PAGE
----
The long relationship of wine with oak barrels is an interesting one. Oak barrels have been used as a part of the fermentation and the aging of wine for centuries. Oak barrels are used to add flavour to many wines.
The types of wines used with oak barrels
The red wines that tend to benefit most from the use of oak barrels include Sauvignon, Syrah, Pinot Noir, Tempranillo, Nebbiolo, Cabernet, Zinfandel, Chianti, Merlot and Pinotage. White wines that may benefit from oak barrels include Chardonnay, Sauvignon Blanc, Semillon, Pinot Blanc and Pinot Grigio.
Reasons to use Oak Wine Barrels
Oak wine barrels offer flavor as well as aromatic support for the wine and add a fuller, richer impression and complexity. For the nose, oak wine barrels help to accentuate the aromas centered around spices, such as clove, nutmeg, cinnamon, vanilla and allspice that are derived from the time the wine spends in the oak wine barrels. Benefits for the palate brought about by oak wine barrels include the rich caramel, vanilla, coconut, clove, cinnamon, tea, smoke, toffee, mocha and butter flavors.
Oak Wine Barrels and Wine
Typically, oak wine barrels hold 59 to 60 gallons, depending on the type of barrel. Bordeau barrels, known as barriques will hold 225 liters which translates to 59 gallons while Burgandy barrels hold 60 gallons, which is 228 liters. As the oak is naturally porous, time allows some evaporation to take place, and the barrel generally loses five gallons during its aging process. This evaporation process can intensify the aromatics and flavor profile of the wine. The oak used to make oak wine barrels is influenced by several factors. These include where the barrel was made, the regional variations that take place in oak obtained from different forests, the methods of drying and toasting and standard practices of the cooperage making the barrel.
Types of Wood Used in Oak Wine Barrels
The two most common types of oak wine barrels used in wine-making include those of American Oak and those of French Oak. However, certain winemakers prefer those of Hungarian or Slovenian origin. When compared to French oak barrels, American ones have a wider grain, fewer wood tannins and are less expensive. They tend to make a larger influence on the flavor and aromatic components of the wine, creating a sweet palate with vanilla nuances. French oak is considered the gold standard and have tighter grains while providing more tannins, having less influence of flavor concentrations and aromatics that the American oak barrels, while increasing the palate presence and complexity.
53 Gallon size American oak wine barrels cost about $300 each, while French oak doubles that price. This means that wineries are making a significant financial investment in barrels and can increase the cost of wine aged in new oak. Many winemakers will stagger new barrels into their process to reduce costs for both the winery and the consumer.
Why Some Winemakers Insist on New Oak
The newer the wine barrel, the more concentrated the influence of the oak on the wine. As the oak wine barrels grow older, they have less flavor to impart to the wine being aged. It may be compared to a tea bag, that upon initial use imparts full flavor to the cup of tea, but with each reuse imparts less flavor to the cup. With oak wine barrels, this means that once the barrel has been used for four or five times it becomes little more than a holding tank, which imparts little flavor to the wine being stored in the barrel. Often consumers may note wines stating that one third of the wine was aged in new oak wine barrels to increase complexity and impart flavor. This indicates that 2/3 of the wine was aged in older oak and the barrels were blended before bottling. While this saves on the cost of barrels, and adds some oak character, it does not add the full character found in wines aged in all new oak wine barrels.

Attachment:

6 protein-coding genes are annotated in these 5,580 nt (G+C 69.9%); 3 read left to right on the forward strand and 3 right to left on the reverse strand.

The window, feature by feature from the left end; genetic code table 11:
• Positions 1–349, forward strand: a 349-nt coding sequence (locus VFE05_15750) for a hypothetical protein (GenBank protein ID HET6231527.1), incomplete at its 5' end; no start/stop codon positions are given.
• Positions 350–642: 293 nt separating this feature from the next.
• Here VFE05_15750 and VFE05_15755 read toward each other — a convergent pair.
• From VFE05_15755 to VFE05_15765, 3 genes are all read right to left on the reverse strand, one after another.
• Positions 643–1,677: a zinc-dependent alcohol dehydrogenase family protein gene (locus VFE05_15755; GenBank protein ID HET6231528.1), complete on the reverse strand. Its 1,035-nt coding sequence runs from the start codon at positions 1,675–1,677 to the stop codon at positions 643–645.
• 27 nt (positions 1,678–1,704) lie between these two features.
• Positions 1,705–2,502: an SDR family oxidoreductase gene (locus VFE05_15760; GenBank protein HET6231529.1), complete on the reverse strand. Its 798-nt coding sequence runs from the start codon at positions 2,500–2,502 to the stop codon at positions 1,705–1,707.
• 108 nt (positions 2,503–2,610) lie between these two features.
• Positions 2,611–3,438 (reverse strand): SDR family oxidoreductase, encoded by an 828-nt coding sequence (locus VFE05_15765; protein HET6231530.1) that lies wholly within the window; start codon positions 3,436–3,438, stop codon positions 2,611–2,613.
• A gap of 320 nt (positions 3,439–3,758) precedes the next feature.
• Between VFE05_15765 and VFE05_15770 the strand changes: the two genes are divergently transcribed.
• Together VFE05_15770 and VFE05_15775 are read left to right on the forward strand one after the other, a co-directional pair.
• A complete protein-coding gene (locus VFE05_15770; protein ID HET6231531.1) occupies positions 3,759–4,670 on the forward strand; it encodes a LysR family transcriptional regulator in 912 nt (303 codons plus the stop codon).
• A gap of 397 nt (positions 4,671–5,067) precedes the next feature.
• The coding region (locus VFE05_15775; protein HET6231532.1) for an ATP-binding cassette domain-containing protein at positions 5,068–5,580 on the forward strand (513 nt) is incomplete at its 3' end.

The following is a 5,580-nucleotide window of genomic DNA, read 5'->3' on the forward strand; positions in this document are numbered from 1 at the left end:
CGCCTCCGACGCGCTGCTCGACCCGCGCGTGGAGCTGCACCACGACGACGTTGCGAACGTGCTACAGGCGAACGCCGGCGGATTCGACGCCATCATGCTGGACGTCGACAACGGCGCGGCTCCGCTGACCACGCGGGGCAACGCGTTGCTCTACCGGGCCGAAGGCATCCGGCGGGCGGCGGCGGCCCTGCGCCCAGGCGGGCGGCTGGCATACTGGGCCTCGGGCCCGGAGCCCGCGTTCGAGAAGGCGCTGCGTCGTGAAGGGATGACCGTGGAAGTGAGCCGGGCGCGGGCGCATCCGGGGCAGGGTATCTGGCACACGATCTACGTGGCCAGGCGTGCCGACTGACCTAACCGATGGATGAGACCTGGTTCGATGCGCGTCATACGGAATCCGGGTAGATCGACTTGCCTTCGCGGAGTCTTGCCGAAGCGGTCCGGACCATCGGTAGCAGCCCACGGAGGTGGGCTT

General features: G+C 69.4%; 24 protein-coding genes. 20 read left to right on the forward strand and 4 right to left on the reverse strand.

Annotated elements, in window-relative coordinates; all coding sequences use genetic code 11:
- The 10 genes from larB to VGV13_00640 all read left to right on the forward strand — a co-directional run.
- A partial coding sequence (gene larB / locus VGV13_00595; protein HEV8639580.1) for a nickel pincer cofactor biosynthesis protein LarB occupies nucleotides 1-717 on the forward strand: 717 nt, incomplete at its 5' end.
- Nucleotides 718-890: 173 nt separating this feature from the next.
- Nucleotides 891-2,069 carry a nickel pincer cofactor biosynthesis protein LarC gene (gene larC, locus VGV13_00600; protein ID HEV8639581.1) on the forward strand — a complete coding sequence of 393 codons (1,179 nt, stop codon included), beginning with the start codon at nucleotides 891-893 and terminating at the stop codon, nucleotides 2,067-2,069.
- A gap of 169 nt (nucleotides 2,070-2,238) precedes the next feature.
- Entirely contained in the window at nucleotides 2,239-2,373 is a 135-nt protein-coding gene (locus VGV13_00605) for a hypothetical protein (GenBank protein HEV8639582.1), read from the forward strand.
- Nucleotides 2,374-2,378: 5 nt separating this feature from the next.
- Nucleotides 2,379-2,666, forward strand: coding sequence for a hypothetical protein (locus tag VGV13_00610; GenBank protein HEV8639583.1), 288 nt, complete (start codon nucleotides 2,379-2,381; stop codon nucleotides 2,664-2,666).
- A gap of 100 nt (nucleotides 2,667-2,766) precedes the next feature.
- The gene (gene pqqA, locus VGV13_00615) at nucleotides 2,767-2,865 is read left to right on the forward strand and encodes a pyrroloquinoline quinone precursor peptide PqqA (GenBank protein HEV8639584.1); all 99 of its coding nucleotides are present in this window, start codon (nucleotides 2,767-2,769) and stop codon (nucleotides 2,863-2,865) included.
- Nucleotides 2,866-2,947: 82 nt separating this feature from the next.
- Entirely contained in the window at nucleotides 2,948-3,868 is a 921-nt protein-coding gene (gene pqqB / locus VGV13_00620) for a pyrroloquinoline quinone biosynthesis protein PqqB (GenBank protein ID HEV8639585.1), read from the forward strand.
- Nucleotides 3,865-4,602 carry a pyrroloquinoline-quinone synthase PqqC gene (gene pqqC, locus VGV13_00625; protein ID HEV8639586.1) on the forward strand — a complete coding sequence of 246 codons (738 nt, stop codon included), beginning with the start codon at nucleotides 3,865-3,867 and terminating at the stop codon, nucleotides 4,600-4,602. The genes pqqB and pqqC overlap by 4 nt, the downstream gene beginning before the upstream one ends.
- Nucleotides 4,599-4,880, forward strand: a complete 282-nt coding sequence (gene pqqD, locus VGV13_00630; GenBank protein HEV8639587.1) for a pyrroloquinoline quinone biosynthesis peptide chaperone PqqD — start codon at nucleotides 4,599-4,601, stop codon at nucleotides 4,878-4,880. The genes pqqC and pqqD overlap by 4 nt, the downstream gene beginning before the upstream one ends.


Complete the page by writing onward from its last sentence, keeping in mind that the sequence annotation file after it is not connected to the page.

Toasting (Charring) Oak
Once the type of wood is selected, the winemaker will choose the degree of toasting (or charring) appropriate for the style of wine. Barrels can be toasted to a light, medium or heavy degree. The lighter toast retains more of the oak-based character, while heavier toasting increases the smoky and oaky nuances of the wine. Increasing the toasting can effectively increase the influence on the aroma, color, flavor and overall style of the wine.
The use of Oak Chips in Wine
Some winemakers avoid use of any oak wine barrels by using oak chips for seasoning wine. The use of chips can cut costs dramatically and the chips can be used in either the fermentation or aging stages of winemaking. Oak chips are available in several flavors and forms and speed up the process of adding oak flavoring as there are higher concentrations of oak and additional surface are in contact with the liquid. The oak chips are enclosed in a mesh sack and steeped like a tea bag in the tank. The use of oak chips have only been legally permitted in Old World wine-making processes since 2006.
Oak wine barrels play a pivotal role in the process of wine-making for many wind blends and flavors. However one of the best ways to understand the influence of oak wine barrels it with a side-by-side wine tasting and comparison. Chardonnay is a good choice as mane winemakers use oak to bring out the buttery, toasty notes that consumers expect. Purchase a bottle of well-oaked Chardonnay along with an unoaked or naked Chardonnay for a side by side taste test. With the oaked version you should not the dominant influences of the oak in toasted smoky full flavored buttery finish. With the naked Chardonnay, you will see the fruit dominate, with the flavors of peach, pear, apple or if sourced from a warmer region, tropical fruit. Oak wine barrels can add a depth of flavor that many enjoy.